Thanks for your comments, and I agree with the whole ‘superior’ thing. The goals the supposedly ‘superior’ parents are achieving may not be everyone’s goals. Like you, while I like my children to be respectful of others in restaurants, I try to achieve that through interacting with them (i.e. http://www.littleheartsbooks.com/2011/12/15/parenting-in-public-toddler-time/ ) rather than the distant sort of parenting tactics used in the Cadre Parenting. And the unbelievably high rates of suicides in Asian countries are just not a trade-off I’d be willing to risk even if academic achievement was my definition of success :(

      February 8, 2012 at 2:21 pm

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  3. Heather

    Thank you for such a well-articulated response to these silly yet disturbing controversies! It is so reassuring to hear from older moms who have followed the path of gentle Christian parenting I am setting out on, when there are so many worldly sources telling me I will regret being gentle, patient and kind with my young child (hopefully more to come!).

    This is my first time reading your blog, which I found through emerging mummy’s link up. Nice to meet you!

    February 9, 2012 at 2:58 pm

    • L.R. Knost

      Thank you for your comments, and it’s very nice to ‘meet’ you, as well! It is an interesting perspective to have raised children with Gentle Parenting and getting to see the adults they’ve grown into while I’m still raising little ones myself. I have much, much more confidence now not only because of my 24+ years of experience, but because I have the benefit of seeing the end results!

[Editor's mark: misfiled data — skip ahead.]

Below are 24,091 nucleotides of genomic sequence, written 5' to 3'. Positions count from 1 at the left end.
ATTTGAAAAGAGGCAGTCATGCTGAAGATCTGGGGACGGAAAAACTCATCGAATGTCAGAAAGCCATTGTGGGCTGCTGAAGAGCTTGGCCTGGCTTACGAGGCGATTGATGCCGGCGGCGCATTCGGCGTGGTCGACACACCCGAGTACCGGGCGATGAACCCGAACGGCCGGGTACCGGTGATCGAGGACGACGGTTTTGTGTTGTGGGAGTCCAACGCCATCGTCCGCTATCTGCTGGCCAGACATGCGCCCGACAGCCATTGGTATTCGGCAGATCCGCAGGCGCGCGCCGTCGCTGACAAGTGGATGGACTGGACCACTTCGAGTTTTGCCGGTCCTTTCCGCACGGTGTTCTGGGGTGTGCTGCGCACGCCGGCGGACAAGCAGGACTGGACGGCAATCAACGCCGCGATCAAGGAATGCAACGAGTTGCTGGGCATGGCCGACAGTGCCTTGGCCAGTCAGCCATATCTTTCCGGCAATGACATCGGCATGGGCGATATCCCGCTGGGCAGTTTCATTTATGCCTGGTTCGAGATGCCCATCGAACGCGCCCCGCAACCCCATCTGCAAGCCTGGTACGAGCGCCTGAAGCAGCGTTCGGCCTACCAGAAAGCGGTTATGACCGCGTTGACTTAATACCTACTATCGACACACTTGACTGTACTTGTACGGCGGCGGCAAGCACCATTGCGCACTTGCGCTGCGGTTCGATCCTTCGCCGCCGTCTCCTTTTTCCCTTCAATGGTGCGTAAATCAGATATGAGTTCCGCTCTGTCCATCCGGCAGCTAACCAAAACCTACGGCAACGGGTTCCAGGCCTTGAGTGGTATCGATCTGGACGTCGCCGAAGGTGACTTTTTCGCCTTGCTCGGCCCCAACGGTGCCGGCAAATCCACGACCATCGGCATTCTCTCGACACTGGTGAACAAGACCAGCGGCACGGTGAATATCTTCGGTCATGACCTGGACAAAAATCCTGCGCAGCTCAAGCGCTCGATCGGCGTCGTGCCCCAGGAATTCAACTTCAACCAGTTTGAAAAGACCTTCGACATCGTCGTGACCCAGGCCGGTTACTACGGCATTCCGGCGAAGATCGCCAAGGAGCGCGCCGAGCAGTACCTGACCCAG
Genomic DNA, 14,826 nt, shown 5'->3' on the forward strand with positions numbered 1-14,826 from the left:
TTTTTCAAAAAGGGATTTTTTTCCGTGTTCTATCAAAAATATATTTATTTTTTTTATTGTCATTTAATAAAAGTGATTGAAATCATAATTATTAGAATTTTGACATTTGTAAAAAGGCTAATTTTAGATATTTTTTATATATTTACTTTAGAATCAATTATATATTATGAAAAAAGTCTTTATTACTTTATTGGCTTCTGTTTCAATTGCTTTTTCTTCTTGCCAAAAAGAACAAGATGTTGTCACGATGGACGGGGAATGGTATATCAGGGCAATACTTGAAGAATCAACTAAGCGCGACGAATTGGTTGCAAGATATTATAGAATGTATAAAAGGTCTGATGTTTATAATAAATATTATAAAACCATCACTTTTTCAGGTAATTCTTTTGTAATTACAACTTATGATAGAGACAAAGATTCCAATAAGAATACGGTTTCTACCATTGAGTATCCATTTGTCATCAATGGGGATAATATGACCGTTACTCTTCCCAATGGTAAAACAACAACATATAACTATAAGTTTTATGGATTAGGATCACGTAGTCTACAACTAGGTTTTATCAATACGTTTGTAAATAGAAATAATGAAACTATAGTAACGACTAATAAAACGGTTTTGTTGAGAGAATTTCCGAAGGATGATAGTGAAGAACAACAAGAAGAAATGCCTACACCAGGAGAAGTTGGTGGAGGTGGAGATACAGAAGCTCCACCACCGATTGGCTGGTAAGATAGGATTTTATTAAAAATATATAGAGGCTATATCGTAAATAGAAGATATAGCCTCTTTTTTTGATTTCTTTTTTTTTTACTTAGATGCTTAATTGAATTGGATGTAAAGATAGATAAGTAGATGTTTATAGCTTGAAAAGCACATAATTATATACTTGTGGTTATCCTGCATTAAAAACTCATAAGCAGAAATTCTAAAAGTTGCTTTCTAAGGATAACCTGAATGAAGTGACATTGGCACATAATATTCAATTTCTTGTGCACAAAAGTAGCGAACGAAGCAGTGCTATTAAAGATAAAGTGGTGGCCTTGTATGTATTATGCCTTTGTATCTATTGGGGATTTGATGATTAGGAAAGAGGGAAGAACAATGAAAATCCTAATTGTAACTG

February 9, 2012 at 3:40 pm

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  11. Emma

    Haha! I love your advice and it IS great knowing you’ve got children that ‘turned out’ well. I imagine you as a young mother having 2 small children and thinking “I might go for a 5 year gap next time. It must’ve worked because you’ve kept up that pattern!

    May 4, 2012 at 9:28 pm

  12. L.R. Knost

    Well, I didn’t intentionally go for a 5 year gap, though that does work well with attached parenting!

    May 4, 2012 at 9:38 pm

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  16. Excellent post! Thank you for laying it all out so succintly!

    July 12, 2012 at 10:39 am

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  28. Jamie

    Thank you. Thank you. Thank you. Eloquently written.

    May 8, 2013 at 10:39 pm

  29. Sarah K

    I so needed this perspective. Thank you! I am currently struggling with being the only gentle Christian parent that I know. I hesitate to share much about our co-sleeping, toddler-breastfeeding and not sleeping through the night lifestyle because I get so much judgement. One person in particular is constantly trying to tell me how ‘spoiling’ children occurs by holding them and that spanking and disciplining your kids ‘because I said so” is the biblical way. Which I obviously completely disagree with. But I take it so personally and get so worked up at her comments that I’m not quite sure how to respond gently and Christ-like. This helps me to understand that it’s all about perspective – and ours or very different. I wish there was a way to respond gently but also inspire her to reconsider.

    Thank you for your writing! I’m looking forward to reading the first of the books I’ve downloaded!

    July 2, 2013 at 3:34 pm